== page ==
Fire-Damaged Richmond Auto Wrecker Agrees to Protect the Bay from Contamination

In Baykeeper’s latest victory to stop industrial pollution in San Francisco Bay, Deal Auto Company, located in Contra Costa County near Richmond, has agreed to prevent contaminated rainwater from running off its site and into San Francisco Bay.

A used auto parts business, Deal Auto Company had a large fire in 2015. Hundreds of cars stored at the site were charred. The business is currently closed and making arrangements for a possible reopening.

Baykeeper Opposes Luxury Marina Development on Treasure Island

A private luxury marina proposed for development at Clipper Cove on Treasure Island will damage wildlife habitat and harm public access to one of San Francisco Bay’s most protected sailing areas, Baykeeper recently told the San Francisco Board of Supervisors.

Baykeeper is advocating against the marina development, which would be open only to large 40 to 80 foot yachts. The marina would occupy 32% of the cove, which is a small inlet of the Bay between Treasure Island and Yerba Buena Island.

Meet Robert Fairbank, Baykeeper Volunteer Head Skipper

Did you ever wonder where Clipper Cove on Treasure Island got its name? Or how to identify San Francisco’s leaning skyscraper? Or where to find harbor seals in San Francisco Bay?

For this and much more Bay lore, ask Baykeeper’s newly promoted volunteer Head Skipper, Robert Fairbank. He’s a walking—or rather, boating—encyclopedia of all things San Francisco Bay.

A Big Boost for Bay Wetland Restoration

Sejal Choksi-Chugh
From the May 2018 edition of Bay Crossings

If you’re a Bay Area voter, congratulations! Your vote has begun making a difference for San Francisco Bay. Two years ago, an overwhelming majority of Bay Area voters showed how much they love the Bay by passing Measure AA. The measure created new funding for the restoration of the Bay’s wetlands and shorelines.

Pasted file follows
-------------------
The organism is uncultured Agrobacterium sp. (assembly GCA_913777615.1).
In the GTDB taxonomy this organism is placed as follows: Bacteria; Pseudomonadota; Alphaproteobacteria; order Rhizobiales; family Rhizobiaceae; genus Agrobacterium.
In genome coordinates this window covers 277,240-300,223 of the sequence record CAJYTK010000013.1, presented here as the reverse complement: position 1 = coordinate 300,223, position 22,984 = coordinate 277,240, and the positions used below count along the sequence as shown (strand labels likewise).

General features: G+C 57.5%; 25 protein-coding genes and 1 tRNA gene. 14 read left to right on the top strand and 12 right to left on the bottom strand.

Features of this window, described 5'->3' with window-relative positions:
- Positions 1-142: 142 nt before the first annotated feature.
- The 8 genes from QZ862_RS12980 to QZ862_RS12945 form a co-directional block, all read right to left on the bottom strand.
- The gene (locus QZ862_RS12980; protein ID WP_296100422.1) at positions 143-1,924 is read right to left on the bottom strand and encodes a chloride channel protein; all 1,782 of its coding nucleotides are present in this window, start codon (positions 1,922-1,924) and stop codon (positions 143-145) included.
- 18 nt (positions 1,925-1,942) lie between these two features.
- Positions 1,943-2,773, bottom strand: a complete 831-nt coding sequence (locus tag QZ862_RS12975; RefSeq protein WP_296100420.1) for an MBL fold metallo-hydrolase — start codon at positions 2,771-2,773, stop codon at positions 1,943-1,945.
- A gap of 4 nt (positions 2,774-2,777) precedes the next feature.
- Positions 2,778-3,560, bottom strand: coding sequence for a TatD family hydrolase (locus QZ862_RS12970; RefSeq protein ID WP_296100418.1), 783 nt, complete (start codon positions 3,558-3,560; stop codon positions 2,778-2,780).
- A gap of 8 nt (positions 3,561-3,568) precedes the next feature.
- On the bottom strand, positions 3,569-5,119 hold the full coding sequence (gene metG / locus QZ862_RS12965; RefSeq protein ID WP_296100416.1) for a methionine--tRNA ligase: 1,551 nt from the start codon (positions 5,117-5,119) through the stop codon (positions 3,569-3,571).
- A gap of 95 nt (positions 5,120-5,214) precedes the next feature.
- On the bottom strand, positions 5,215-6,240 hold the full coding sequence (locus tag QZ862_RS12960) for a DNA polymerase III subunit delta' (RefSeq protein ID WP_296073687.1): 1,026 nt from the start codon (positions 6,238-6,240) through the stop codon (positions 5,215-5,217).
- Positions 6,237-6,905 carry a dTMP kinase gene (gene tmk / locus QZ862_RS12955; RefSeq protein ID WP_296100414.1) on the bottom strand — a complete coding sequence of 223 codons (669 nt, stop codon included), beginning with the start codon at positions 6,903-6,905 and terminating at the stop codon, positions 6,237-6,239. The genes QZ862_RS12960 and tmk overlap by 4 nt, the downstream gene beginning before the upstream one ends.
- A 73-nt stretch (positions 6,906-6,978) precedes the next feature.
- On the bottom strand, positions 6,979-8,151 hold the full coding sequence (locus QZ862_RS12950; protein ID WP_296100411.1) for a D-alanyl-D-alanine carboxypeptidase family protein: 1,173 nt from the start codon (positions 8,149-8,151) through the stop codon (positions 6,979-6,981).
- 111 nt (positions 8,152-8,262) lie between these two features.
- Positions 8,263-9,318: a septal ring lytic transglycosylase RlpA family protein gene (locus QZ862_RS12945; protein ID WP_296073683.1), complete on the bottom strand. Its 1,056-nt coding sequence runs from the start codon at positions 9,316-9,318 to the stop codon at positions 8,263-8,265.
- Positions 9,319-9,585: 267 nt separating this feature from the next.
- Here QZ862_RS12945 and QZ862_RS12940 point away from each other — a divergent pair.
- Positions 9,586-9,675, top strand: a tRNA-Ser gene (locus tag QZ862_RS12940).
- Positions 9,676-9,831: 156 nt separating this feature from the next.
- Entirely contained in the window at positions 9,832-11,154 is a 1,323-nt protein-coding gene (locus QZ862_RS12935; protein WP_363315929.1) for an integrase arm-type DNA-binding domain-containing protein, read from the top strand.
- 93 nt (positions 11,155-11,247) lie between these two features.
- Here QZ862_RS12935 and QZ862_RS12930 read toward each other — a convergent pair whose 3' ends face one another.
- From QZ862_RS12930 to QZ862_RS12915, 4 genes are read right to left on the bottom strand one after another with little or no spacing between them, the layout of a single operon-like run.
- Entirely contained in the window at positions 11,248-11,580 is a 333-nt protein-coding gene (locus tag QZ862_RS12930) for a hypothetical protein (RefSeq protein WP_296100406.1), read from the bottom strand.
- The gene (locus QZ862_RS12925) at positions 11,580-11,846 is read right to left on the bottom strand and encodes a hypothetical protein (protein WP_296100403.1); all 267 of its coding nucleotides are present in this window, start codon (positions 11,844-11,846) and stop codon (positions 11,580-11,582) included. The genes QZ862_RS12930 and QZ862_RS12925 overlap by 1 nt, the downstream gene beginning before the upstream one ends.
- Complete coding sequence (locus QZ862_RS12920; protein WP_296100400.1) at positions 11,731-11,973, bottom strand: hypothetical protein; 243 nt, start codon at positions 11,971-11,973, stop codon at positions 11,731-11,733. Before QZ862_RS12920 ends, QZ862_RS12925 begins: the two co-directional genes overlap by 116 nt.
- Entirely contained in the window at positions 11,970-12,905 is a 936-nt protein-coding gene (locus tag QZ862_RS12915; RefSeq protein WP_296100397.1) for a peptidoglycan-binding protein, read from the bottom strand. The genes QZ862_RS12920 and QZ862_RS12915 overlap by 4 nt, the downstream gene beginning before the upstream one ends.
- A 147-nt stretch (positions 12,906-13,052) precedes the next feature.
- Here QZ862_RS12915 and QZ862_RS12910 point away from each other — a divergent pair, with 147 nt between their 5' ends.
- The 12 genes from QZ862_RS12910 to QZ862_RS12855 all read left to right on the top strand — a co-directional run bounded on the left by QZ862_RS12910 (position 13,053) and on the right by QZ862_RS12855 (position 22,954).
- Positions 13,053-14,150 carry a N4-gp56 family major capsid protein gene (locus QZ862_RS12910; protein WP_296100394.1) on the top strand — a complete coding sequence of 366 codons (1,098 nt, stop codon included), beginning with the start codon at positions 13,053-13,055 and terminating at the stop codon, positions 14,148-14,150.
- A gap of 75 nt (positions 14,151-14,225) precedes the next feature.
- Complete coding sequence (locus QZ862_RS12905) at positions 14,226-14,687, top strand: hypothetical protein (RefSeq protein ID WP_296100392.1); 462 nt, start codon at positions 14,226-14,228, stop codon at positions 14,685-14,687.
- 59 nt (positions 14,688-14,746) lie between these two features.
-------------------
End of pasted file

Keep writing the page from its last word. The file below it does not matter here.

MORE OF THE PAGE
Baykeeper Advocates Against Offshore Oil Drilling

In a surprise policy shift this January, the federal administration announced that it was going to open almost all US coastal waters to offshore oil drilling. Based on Baykeeper’s decades of experience dealing with oil spills in San Francisco Bay, we know if this action moves forward, it will pose a real ecological threat to our spectacular shoreline resources and sensitive wildlife. 

That’s why Baykeeper is supporting new state legislation that would help protect San Francisco Bay and the Bay Area’s coastal shoreline from the impacts of offshore oil drilling.


Baykeeper works to stop roadway trash flowing into the Bay

A lot of trash accumulates along Bay Area highways and freeways. Rain and wind can drive that trash into the Bay or into storm drains that empty into the Bay. Trash pollution blights views of the Bay, inhibits Bay recreation, and harms the Bay’s wildlife.

The California Department of Transportation, or Caltrans, is responsible for preventing trash pollution on streets from getting into the Bay (and waterways all around the state). But Caltrans is not doing enough to clean up roadside litter.


Rogue Boat in Aquatic Park Highlights A Bay-Wide Problem

Sejal Choksi-Chugh
From the April 2018 edition of Bay Crossings

Update: As of April 5, the derelict boat has left Aquatic Park.

For months, a rundown sailboat has been illegally anchored in San Francisco Bay’s most sheltered swimming cove, Aquatic Park, off San Francisco’s northern shoreline.

Swimmers have called and emailed Baykeeper’s Pollution Hotline repeatedly to report pollution from the rogue sailboat. They reported having to detour around the boat because it was anchored in the swimming lanes. Most disturbingly, they told us they’ve been swimming through human waste the boat’s occupant had dumped overboard.


Landfill Agrees to Stop Polluting Coyote Creek & the Bay

Baykeeper recently secured a new legal victory to stop the Newby Island landfill facility in Milpitas from releasing polluted runoff into tributaries of San Francisco Bay.

The Newby Island Resource Recovery Park is a landfill, compost, and material recovery facility located near the Bay shoreline. Through our investigations, Baykeeper found that the facility had been releasing excessive levels of pollutants—including selenium, iron, aluminum, nitrogen, and sediment—into Coyote Creek and Lower Penitencia Creek for years. Both of these creeks are tributaries of San Francisco Bay.


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